This study was performed to investigate the emergence timing and daily emergence from the different tree species logs (Korean white pine, Pine, and Japanese larch) at Cheongwon, Chungcheongbuk-do from 2006 to 2008. Pine sawyer adults began to emerge on early May (2~10th day) and finished on mid-June (4~20th day) in the Korean white pine and pine logs. However, pine sawyer adults began to emerge on mid-May (13th day) and finished late May (27th day) in Japanese larch logs. Japanese larch logs shows shorter emergence timing of pine sawyer adult compare to those of other two tree species. Emergence timing shows no difference between males and females. Sex ratios of emerged adult in 2007 were 0.55 from Korean white pine, 0.46 from Pine, and 0.59 from Japanese larch, it shows no difference among tree species. Female and male adults emerged throughout 24 hrs, 22.8% of the total adults emerged from 12~14:00 (22.8%) and adults emerged lowest from 06~08:00. Of the adults emerged from the logs, 98.9% was univoltine and the rest was biennial which emerged next year.
The Luciola lateralis larva took 5.3 days from climbing on the land to the pupal cocoon formation. It took 6.6 days for a larva to eventually transform to a pupa after building a pupal cocoon. The size of pupal cocoon was 10.1 ㎜ in length, 4.7 ㎜ in width and its wall thickness was 1.3 ㎜. The mean pupal period was 10.5 days. The adult stayed 6.8 days in the pupal cocoon before escaping the cocoon. The peak adult emergence appeared around 9 p.m., and decreased after 10 p.m. The optimal soil temperature for emergence was 23.4℃. The female adult of the natural population (Nat-type) lived shorter, laid fewer eggs, and the oviposition frequency was fewer than that of the Lab-type individuals. However, a few individuals from the natural population laid 200-400 eggs. The less number of oviposition in the natural population may be due to the fact that the female adults might lay eggs before the collection for the experiment.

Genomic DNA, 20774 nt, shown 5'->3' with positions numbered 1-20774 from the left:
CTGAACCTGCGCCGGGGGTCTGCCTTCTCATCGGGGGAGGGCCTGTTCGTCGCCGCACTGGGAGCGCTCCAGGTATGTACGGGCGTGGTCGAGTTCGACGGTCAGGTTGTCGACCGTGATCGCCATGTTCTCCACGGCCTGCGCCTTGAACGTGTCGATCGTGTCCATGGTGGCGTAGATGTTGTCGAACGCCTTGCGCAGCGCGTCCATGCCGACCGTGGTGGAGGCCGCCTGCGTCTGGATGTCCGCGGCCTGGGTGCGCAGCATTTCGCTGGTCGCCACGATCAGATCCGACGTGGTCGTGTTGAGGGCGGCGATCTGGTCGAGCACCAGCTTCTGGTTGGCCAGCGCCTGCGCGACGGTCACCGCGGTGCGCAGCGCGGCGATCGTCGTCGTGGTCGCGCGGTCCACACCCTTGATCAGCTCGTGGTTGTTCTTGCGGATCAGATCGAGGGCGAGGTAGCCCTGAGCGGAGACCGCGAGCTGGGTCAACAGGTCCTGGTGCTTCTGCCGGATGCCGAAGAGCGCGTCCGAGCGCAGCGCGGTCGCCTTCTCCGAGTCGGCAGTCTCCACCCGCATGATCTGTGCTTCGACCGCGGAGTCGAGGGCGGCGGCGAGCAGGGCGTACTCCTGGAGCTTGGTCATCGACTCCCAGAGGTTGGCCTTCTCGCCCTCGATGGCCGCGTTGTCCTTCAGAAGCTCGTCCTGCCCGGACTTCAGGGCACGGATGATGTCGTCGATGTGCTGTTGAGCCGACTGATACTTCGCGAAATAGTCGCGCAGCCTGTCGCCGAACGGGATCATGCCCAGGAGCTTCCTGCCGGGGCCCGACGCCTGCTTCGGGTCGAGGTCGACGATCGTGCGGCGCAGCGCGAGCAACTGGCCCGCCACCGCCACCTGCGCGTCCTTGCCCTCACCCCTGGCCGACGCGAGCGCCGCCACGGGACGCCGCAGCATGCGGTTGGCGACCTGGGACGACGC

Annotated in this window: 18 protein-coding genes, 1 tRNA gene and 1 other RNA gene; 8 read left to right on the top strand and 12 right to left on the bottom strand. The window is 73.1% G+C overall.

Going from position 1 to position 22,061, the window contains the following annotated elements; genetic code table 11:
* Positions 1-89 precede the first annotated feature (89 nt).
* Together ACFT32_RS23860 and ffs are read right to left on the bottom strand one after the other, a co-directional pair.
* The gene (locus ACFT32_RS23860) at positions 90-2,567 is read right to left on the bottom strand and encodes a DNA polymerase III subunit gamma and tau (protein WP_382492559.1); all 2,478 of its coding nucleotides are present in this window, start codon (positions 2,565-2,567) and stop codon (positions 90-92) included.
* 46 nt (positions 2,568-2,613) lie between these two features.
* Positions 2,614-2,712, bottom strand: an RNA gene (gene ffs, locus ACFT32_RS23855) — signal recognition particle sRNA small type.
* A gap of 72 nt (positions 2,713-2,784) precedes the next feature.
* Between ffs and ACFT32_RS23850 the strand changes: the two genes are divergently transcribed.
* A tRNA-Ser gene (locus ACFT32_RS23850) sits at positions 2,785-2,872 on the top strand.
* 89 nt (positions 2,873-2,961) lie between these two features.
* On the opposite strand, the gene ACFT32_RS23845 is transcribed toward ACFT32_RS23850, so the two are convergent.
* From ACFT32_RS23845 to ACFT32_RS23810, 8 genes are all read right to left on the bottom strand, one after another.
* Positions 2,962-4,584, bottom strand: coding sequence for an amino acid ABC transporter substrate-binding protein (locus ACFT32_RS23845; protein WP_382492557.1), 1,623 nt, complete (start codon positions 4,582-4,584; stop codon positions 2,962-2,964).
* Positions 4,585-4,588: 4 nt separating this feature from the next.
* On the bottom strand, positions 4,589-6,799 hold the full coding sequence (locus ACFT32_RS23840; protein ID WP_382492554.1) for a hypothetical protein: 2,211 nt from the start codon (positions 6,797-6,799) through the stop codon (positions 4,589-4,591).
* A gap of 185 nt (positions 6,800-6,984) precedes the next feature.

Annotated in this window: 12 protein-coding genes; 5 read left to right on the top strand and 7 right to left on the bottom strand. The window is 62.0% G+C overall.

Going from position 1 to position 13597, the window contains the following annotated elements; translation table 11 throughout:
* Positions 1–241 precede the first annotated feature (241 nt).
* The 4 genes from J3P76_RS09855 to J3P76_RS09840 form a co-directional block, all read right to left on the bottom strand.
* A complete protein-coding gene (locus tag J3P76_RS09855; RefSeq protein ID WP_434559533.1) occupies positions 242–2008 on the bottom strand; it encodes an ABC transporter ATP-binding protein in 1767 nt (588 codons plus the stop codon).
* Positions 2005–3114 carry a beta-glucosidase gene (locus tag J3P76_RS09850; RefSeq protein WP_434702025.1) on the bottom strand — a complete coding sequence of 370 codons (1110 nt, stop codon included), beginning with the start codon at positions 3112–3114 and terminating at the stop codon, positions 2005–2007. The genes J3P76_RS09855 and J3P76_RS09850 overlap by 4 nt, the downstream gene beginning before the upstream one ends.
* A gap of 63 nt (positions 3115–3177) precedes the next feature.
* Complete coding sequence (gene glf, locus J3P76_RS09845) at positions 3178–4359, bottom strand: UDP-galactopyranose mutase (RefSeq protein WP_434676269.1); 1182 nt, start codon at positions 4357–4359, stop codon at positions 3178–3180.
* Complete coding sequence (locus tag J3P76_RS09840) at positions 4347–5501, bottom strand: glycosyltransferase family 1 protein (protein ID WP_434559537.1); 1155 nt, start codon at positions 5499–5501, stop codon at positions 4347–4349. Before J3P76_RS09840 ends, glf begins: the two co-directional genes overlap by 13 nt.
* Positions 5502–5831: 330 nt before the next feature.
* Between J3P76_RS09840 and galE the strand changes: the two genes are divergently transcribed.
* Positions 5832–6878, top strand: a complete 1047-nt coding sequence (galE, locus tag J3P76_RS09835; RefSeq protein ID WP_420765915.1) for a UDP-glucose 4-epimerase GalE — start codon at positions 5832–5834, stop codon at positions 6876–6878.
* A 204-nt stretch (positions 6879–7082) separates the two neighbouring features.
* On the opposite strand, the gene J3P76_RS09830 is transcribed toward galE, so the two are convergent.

This study was conducted to investigate the relationship between the climbing up event of Luciola lateralis larvae and water temperature. In the laboratory condition, the larvae did not come out of water at constant temperature condition of 19.3 ± 0.3℃ and tried to climb up at varying temperature condition of 20~22℃ (mean temperature 20.9 ± 0.9℃) without success. However, they climbed up at constant temperature condition of 20.8 ± 0.6℃. The frequency of the larval climbing up was highest as 63.6% at 20~21℃. The most larvae climbed up at approximately 21℃ of average daily water temperature, In the natural condition, the larvae climbed up at 19.8~21.7℃ and the frequency of the larval climbing up was high as 80.4% at 20~21℃. The larval climbing up was also little observed at 19~20℃ at which no larval climbing up was found in the laboratory experiment. No larvae attempted to climb up when water temperature was below 19℃ and above 22℃. It took 18 days from climbing up of larvae to appearance of adults. In its habitat, the range of water temperature required for larvae to climb up is assumed to be 19.6~21.8℃ and the most suitable water temperature may be 20.4 ± 2.3℃. Therefore, the range of water temperature required for larvae to climb up is assumed to be 19.8~21.7℃, and the suitable water temperature range for larvae may be 20~21℃, and the most suitable temperature is thought to be 21℃.